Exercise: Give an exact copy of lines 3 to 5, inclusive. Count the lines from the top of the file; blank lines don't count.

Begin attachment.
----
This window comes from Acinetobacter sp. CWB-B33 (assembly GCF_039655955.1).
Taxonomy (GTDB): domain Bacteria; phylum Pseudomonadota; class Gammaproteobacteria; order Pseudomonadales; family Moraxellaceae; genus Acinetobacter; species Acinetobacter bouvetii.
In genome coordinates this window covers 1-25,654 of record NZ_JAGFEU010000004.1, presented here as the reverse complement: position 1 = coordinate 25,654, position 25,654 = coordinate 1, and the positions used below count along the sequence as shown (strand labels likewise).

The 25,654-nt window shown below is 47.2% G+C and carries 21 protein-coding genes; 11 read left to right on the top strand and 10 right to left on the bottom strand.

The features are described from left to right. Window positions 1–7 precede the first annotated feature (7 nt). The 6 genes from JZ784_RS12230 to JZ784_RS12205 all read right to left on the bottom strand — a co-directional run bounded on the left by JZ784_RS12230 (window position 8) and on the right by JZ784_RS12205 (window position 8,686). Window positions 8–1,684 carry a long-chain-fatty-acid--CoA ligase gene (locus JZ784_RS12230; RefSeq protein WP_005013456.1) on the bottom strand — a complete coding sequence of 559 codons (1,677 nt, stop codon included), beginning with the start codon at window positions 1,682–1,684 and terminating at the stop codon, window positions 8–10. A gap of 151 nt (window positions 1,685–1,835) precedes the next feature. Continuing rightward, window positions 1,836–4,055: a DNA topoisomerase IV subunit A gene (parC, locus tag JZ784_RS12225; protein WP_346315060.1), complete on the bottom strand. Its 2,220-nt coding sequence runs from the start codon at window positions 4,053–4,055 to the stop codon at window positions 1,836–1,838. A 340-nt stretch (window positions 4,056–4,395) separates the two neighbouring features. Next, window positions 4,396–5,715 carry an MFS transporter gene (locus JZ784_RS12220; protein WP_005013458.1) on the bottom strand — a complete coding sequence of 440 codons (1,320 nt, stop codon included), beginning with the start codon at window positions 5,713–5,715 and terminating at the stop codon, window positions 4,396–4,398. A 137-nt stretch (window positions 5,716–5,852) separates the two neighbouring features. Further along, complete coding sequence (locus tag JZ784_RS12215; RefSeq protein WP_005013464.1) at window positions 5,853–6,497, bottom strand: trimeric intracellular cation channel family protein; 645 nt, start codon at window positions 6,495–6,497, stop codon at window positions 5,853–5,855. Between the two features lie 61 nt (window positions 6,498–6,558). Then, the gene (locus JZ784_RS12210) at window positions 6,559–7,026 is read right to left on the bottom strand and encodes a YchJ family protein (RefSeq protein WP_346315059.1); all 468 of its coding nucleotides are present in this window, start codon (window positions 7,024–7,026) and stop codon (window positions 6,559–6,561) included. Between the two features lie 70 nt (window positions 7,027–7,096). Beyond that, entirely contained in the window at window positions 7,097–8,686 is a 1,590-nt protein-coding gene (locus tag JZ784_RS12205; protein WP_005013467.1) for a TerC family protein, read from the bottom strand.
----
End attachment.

In genome coordinates this window covers 1-25,654 of record NZ_JAGFEU010000004.1, presented here as the reverse complement: position 1 = coordinate 25,654, position 25,654 = coordinate 1, and the positions used below count along the sequence as shown (strand labels likewise).

The 25,654-nt window shown below is 47.2% G+C and carries 21 protein-coding genes; 11 read left to right on the top strand and 10 right to left on the bottom strand.

The features are described from left to right. Window positions 1–7 precede the first annotated feature (7 nt). The 6 genes from JZ784_RS12230 to JZ784_RS12205 all read right to left on the bottom strand — a co-directional run bounded on the left by JZ784_RS12230 (window position 8) and on the right by JZ784_RS12205 (window position 8,686). Window positions 8–1,684 carry a long-chain-fatty-acid--CoA ligase gene (locus JZ784_RS12230; RefSeq protein WP_005013456.1) on the bottom strand — a complete coding sequence of 559 codons (1,677 nt, stop codon included), beginning with the start codon at window positions 1,682–1,684 and terminating at the stop codon, window positions 8–10. A gap of 151 nt (window positions 1,685–1,835) precedes the next feature. Continuing rightward, window positions 1,836–4,055: a DNA topoisomerase IV subunit A gene (parC, locus tag JZ784_RS12225; protein WP_346315060.1), complete on the bottom strand. Its 2,220-nt coding sequence runs from the start codon at window positions 4,053–4,055 to the stop codon at window positions 1,836–1,838. A 340-nt stretch (window positions 4,056–4,395) separates the two neighbouring features. Next, window positions 4,396–5,715 carry an MFS transporter gene (locus JZ784_RS12220; protein WP_005013458.1) on the bottom strand — a complete coding sequence of 440 codons (1,320 nt, stop codon included), beginning with the start codon at window positions 5,713–5,715 and terminating at the stop codon, window positions 4,396–4,398. A 137-nt stretch (window positions 5,716–5,852) separates the two neighbouring features. Further along, complete coding sequence (locus tag JZ784_RS12215; RefSeq protein WP_005013464.1) at window positions 5,853–6,497, bottom strand: trimeric intracellular cation channel family protein; 645 nt, start codon at window positions 6,495–6,497, stop codon at window positions 5,853–5,855. Between the two features lie 61 nt (window positions 6,498–6,558). Then, the gene (locus JZ784_RS12210) at window positions 6,559–7,026 is read right to left on the bottom strand and encodes a YchJ family protein (RefSeq protein WP_346315059.1); all 468 of its coding nucleotides are present in this window, start codon (window positions 7,024–7,026) and stop codon (window positions 6,559–6,561) included. Between the two features lie 70 nt (window positions 7,027–7,096). Beyond that, entirely contained in the window at window positions 7,097–8,686 is a 1,590-nt protein-coding gene (locus tag JZ784_RS12205; protein WP_005013467.1) for a TerC family protein, read from the bottom strand.